FSA Letter, 26 March 2009
The letter provides an update on discussions in the Commission Working Group held on 20 March. The agenda focused on the Nutrient Profile proposal, feedback on the list of Article 13 claims, EFSA opinions and draft decisions, and amendment to Regulation 353/2008 on implementing rules.
The Commission explained that this issue had attracted political interest from within the Commission at a high level which had prompted a reappraisal as to how to meet the statutory obligation to establish nutrient profiles, while taking into account the role of certain foods in the diet for which reformulation is not possible or which are eaten in smaller quantities and contribute little to the diet. The result of this is a proposal to increase the list of exempt food categories to include meat and edible meat offal, fish and crustaceans, molluscs, other aquatic invertebrates, milk, eggs, bread with a minimum of 3g/100g fibre content, cough drops, chewing gum and dextrose tablets, honey, table top sweeteners and salt containing iodine/fluorine.
In addition to these exemptions, the Commission said it was considering new sub-categories for soya products and for fine bakery, and revised threshold levels. Suggested revisions included:
fats and oils - 500mg/100g sodium, 30g/100g limit for saturated fat;
meat and fish- 800mg/100g sodium, 8g/100g saturated fat (10g/100g for fish);
dairy - 2.6g/100g saturated fat;
cheese - 900mg/100g for sodium, 20g/100g saturated fat;
biscuits - 500mg/100g sodium, 8g/100g saturated fat, 25g/100g sugar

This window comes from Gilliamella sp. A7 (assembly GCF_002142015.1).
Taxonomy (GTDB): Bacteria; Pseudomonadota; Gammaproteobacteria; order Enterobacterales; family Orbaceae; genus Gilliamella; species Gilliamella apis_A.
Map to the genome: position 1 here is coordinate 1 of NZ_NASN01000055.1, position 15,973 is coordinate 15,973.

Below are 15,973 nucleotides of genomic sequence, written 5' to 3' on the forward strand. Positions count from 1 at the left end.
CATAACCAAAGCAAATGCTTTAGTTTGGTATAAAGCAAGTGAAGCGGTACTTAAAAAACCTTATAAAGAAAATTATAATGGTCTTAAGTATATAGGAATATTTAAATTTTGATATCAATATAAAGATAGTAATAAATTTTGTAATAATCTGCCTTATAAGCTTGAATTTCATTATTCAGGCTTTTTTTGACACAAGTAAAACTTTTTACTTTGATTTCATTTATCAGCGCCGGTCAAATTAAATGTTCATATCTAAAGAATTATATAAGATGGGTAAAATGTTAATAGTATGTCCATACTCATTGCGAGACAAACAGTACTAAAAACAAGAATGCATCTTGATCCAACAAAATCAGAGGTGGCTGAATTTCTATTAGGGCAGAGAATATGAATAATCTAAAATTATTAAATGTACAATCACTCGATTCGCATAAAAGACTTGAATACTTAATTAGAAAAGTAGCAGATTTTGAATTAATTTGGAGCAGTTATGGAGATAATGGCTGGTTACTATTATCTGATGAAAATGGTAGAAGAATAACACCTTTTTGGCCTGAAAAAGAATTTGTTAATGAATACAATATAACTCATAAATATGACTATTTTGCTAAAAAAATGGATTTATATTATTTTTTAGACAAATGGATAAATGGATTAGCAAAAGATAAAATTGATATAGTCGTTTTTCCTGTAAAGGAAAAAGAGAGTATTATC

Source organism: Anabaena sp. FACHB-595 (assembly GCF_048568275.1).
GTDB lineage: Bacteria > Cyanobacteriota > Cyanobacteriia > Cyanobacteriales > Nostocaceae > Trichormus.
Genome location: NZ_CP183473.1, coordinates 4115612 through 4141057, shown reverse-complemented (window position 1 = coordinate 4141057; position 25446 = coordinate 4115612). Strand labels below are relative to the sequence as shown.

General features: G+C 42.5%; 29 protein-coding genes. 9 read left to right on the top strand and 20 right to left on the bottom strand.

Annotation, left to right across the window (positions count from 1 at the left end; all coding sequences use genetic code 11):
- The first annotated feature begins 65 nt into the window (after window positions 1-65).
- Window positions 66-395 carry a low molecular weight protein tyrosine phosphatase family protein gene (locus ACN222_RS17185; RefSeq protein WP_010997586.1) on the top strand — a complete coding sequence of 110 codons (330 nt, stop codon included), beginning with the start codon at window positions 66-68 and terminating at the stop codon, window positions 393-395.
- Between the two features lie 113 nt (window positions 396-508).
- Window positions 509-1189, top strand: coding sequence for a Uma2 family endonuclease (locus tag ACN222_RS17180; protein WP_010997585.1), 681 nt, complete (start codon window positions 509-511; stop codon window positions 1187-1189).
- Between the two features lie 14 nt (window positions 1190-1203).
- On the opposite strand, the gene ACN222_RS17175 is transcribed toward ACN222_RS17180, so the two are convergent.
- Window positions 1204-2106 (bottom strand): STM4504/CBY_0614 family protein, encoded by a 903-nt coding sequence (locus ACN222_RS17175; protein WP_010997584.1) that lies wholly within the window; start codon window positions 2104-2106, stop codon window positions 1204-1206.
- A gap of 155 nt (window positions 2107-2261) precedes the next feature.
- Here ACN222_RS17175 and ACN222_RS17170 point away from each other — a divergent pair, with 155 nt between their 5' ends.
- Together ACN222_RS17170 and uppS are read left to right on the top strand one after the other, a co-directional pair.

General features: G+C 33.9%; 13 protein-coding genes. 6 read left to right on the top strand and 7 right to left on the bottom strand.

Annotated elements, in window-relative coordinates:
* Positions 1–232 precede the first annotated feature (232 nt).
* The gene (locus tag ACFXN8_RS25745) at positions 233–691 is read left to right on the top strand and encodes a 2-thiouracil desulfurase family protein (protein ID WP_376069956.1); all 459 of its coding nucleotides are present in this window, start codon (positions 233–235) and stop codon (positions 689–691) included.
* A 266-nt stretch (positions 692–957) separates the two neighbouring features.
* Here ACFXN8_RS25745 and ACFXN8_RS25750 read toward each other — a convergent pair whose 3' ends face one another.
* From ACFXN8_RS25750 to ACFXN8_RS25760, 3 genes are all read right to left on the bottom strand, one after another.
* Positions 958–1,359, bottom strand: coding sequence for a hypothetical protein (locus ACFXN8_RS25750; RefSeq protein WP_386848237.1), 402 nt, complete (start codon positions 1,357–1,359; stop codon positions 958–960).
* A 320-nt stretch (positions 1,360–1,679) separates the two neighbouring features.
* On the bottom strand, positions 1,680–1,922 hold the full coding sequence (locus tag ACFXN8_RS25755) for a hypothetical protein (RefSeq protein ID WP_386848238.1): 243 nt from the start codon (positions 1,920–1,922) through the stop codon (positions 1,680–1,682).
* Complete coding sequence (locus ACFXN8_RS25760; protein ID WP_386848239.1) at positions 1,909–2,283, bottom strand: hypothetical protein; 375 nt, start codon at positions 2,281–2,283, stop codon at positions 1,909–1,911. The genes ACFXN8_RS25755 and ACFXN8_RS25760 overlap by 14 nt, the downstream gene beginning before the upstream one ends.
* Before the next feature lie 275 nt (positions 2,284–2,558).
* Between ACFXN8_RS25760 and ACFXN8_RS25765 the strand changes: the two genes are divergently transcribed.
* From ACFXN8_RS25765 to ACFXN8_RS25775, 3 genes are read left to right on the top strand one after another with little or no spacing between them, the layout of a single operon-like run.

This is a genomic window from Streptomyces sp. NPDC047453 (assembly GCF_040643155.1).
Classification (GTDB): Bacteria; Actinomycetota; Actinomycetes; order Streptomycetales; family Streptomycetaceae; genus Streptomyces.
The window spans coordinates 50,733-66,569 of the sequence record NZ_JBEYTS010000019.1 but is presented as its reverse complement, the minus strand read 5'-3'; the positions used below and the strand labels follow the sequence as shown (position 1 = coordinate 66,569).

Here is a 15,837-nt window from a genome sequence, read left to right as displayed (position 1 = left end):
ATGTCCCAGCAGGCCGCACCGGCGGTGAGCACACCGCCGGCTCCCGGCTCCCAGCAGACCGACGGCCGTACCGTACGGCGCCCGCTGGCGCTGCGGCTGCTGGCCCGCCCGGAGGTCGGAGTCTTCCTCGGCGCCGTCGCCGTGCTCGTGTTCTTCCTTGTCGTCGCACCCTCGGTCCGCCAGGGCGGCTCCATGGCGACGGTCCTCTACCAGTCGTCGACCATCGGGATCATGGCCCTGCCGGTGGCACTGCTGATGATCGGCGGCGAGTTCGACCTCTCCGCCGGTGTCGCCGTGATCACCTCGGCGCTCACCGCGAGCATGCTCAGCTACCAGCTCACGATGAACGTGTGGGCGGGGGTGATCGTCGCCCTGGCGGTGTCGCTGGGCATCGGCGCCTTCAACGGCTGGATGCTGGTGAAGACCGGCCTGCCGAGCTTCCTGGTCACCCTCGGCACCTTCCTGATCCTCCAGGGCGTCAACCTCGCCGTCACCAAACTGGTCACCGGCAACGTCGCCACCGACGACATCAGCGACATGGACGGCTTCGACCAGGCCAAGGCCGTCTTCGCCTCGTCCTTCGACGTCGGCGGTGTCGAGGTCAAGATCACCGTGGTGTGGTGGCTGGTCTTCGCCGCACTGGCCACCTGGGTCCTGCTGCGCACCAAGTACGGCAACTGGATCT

Soya - 3-10% soya protein - same thresholds as dairy
- 10+% soya protein - same thresholds as meat plus 10g/100g for sugars
(The Commission commented that these alternatives to meat and dairy products could be defined; other alternatives would need equally to be defined or would default to the “other” food category).
It is proposed to redefine the fruit and vegetable category to include nectars and the dairy category to have a minimum dairy content of 40g/100g.
Article 13 update
This section includes detailed feedback in response to queries raised by the Agency following stakeholder questions.
Claims requiring clarification that were submitted by more than one Member State (MS) had been divided up, with one MS appointed as lead. The UK is to lead on 124 claims, will have sole responsibility for 373 and contribute to 226 claims where other MS lead. The Commission said that comments and clarification on the Article 13 list must be sent via the relevant MS as direct requests from industry cannot be considered. MS must agree on one clarified claim as the Commission will not consider different suggestions, unless agreement cannot be reached. EFSA has indicated that it may be possible to include more than one health relationship within a claim if they refer to different health effects (e.g. “healthy skin and hair” would be split into two claims).